Moriz Kaposi Biography (1837-1902)

Nationality
Hungarian
Gender
Male
Occupation
physician

Moriz Kaposi, a Hungarian who devoted his professional life to the study of dermatology at the University of Vienna, was first to document nine previouslyunknown skin diseases. He educated a generation of distinguished academic dermatologists and laid the groundwork for subsequent researchers to study conditions such as Kaposi's sarcoma and lupus erythematosus.

Kaposi earned a medical degree in 1861 at the University of Vienna, where hestudied with the dermatologist Ferdinand von Hebra. Kaposi went to work in Hebra's clinic and qualified as a privatdocent (lecturer) with a dissertation on the effect of syphilis on the mucous membranes. Eventually, Kaposi marriedHebra's daughter. Hebra's death left Kaposi the heir apparent to the role ofthe most respected dermatologist in Vienna.

Kaposi's reputation brought students and patients from many countries. He trained dermatologists who went on to serve as chairmen of academic dermatologydepartments throughout Europe. With Hebra, Kaposi coauthored the Handbookof Diseases of the Skin, then Kaposi went on to write Pathology and Treatment of Diseases of the Skin on his own. Both texts were successful and were promptly translated into English, as were many of Kaposi's scholarly articles.

Kaposi was the first to observe nine previously undocumented skin conditionsbetween 1872 and 1887. He is best known for his discovery in 1872 of Kaposi'ssarcoma, a malignant disease of the skin and lymph nodes, marked by purplishblotches. Until the 1980s, Kaposi's sarcoma was rarely seen in the United States. When the US Centers for Disease Control recorded 26 cases of Kaposi's sarcoma in 1981, it was an important clue that helped scientists put togetherthe first clinical description of the acquired immunodeficiency syndrome (AIDS). As of 1997, Kaposi's sarcoma was the most common tumor in patientswith AIDS.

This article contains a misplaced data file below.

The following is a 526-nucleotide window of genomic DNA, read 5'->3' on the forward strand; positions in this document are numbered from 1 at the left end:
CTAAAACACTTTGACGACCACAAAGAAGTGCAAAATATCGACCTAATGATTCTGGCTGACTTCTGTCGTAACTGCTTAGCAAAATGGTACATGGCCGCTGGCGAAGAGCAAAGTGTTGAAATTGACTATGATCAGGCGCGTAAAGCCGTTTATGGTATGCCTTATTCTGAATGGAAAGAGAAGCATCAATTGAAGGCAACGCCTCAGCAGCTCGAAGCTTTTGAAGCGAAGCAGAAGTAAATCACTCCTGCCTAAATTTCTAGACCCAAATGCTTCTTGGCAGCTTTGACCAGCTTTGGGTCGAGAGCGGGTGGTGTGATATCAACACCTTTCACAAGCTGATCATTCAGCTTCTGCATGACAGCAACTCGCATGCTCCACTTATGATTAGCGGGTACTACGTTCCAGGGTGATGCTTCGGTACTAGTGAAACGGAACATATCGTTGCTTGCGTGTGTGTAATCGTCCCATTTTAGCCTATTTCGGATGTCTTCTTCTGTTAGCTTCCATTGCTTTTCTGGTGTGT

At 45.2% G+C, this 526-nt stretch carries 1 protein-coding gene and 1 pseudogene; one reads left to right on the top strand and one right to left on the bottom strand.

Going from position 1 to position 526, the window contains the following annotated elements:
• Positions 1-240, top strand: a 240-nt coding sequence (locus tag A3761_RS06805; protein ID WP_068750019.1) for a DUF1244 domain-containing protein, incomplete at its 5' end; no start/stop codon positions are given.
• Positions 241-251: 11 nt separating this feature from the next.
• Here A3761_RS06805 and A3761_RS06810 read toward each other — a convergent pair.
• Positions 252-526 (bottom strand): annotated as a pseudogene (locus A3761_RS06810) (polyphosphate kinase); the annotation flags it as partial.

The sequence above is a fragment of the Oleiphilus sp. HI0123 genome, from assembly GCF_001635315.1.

Kaposi was also first to document lupus erythematosus in 1872. This autoimmune disorder was considered rare in the nineteenth century, when Kaposi and several British and American dermatologists studied it as a skin disease. Afterthe turn of the century, dermatologists traced internal symptoms to lupus andit gradually came to be seen as an illness with symptoms that might involvethe skin alone or might involve the whole body. By 1999, about two million Americans were affected by the disease, which still has no definitive cure.

Kaposi's discoveries of lesser-known conditions include impetigo herpetiformis, a rare skin infection that affects pregnant women in the third trimester,often killing the fetus. In 1876, he documented diabetic dermatitis. In one gruesome disease first noted by Kaposi, lymphodermia perniciosa, the patient'ssymptoms began with skin rash and swelling, then the skin became knobby withopen sores. The disease spread to the glands and spleen. On autopsy,the patient's spleen was enlarged fourfold, the bone marrow was filled with abnormal cells, and lungs contained nodules. Kaposi's meticulous clinical observations enabled him to identify many unusual conditions and set the standardfor subsequent research in dermatology.

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